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One more time: Group of artists sue

Written by Petteri Pyyny (Google+) @ 10 Oct 2002 2:38 User comments (3)

One more time: Group of artists sue, one of the services that launched the digital music revolution in 1990s, is back in the headlines, once again. And the reason is the same as always -- company has been sued over copyright infringements.
Lawsuit was filed at Manhattan federal court by three artists, Billy Joel, Bob Dylan and James Taylor, who all work under Sony's record labels. The suit goes back in time to 1999 and early 2000, when operated a controversial service that allowed users to store their CDs to's servers. The major problem came when didn't require users to actually upload the albums to their servers, but instead just verified that users actually owned the CD and then simply copied the files to users' personal "folders" from's fileservers. This, however legal it sounds, raised a major lawsuit from major record labels and eventually ended up costing $175M to the company which was later on bought by one of the major record labels, French Vivendi Universal.

Details of the new lawsuit are still blurry and it is not clear on what basis artists are now sueing's practices back in era, since one would think that they were already represented in the original lawsuit, filed by Sony, their record label. But this is the case anyway, so we'll see what happens. As usual, all artists are claiming damages upto $150,000 per song that used in the service.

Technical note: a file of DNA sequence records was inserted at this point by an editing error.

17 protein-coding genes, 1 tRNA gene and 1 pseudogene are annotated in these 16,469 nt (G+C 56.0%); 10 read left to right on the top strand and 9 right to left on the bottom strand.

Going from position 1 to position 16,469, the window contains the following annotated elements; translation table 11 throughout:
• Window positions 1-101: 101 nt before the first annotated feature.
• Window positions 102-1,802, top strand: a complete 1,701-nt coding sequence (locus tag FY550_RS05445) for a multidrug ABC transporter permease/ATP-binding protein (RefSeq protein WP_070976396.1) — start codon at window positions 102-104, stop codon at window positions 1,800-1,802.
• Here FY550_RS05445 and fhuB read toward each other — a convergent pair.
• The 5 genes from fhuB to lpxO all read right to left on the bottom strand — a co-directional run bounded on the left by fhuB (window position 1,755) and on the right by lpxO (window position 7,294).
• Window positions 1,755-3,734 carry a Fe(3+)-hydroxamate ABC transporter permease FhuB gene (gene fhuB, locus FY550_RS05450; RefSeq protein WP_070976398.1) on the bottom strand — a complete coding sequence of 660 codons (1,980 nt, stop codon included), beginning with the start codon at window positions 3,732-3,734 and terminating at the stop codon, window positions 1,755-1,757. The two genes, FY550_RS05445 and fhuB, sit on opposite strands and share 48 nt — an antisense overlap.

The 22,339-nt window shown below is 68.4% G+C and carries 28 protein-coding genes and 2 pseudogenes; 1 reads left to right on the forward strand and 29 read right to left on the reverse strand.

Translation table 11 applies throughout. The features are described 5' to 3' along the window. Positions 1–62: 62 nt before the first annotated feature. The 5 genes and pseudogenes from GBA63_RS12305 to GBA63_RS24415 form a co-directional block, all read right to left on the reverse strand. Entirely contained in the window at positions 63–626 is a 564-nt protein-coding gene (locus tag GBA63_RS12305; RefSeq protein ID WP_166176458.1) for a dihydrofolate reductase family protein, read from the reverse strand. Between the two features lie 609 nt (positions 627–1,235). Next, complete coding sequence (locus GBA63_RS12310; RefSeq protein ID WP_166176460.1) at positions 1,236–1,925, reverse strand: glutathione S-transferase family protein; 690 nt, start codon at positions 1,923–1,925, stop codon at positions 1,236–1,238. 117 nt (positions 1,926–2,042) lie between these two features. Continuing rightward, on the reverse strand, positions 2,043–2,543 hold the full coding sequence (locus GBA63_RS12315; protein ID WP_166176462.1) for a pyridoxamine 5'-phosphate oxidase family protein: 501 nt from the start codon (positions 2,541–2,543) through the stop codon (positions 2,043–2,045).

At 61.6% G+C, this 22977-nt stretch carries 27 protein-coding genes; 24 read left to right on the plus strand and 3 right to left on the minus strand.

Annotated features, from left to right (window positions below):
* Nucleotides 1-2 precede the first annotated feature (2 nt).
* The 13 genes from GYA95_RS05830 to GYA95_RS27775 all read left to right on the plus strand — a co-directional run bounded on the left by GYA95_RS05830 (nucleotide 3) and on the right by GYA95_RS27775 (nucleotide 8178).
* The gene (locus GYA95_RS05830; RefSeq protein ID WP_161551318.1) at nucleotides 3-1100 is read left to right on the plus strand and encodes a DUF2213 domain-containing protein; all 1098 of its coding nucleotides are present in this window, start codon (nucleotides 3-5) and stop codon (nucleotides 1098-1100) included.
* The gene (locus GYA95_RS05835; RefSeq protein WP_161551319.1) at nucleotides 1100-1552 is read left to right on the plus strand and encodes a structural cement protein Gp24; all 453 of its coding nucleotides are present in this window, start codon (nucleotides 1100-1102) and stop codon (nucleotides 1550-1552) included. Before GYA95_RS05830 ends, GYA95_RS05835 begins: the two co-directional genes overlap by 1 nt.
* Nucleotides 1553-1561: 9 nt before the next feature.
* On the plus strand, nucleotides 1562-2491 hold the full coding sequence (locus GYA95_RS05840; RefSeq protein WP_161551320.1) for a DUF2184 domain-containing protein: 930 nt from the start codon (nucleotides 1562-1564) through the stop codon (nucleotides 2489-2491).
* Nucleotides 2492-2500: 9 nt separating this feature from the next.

Source: NetImperative

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3 user comments

110.10.2002 2:54

It looks like these artists are once again using the Law (and its defects) to make some quick cash. I would prefer to see artists put some time in making good music, perform concerts, etc. They will make money this way as well as give the customers what they want. But instead, they prefer the RIAA method that does no good what so ever for the public. :-(

210.10.2002 10:08

Funny thing is... They're not making such cash! They won't win, will they? I mean, for every site they sue, dozens of improved ones will follow. That is, they're wasting money in so many stupid trials while people keeps on dowloading. Wouldn't it be better to decrease the prices of their records to anything that sounds somewhat reasonable? That's the best anti-piracy issue I can figure out so far. They release their music, we pay for it, everybody is happy. But, hey, it's their business, I'm just a bored customer. Btw, this stuff happened in the US, the same place in which a woman got over 28,000 *MILLION* USD from Philip Morris last week. It's weirdland we're talking about, my friends.

318.11.2003 16:34

i think their wasting their time on these law suits. sure the people they sue might stop downloading music, but ther are millions more still downloading on each network.

David H

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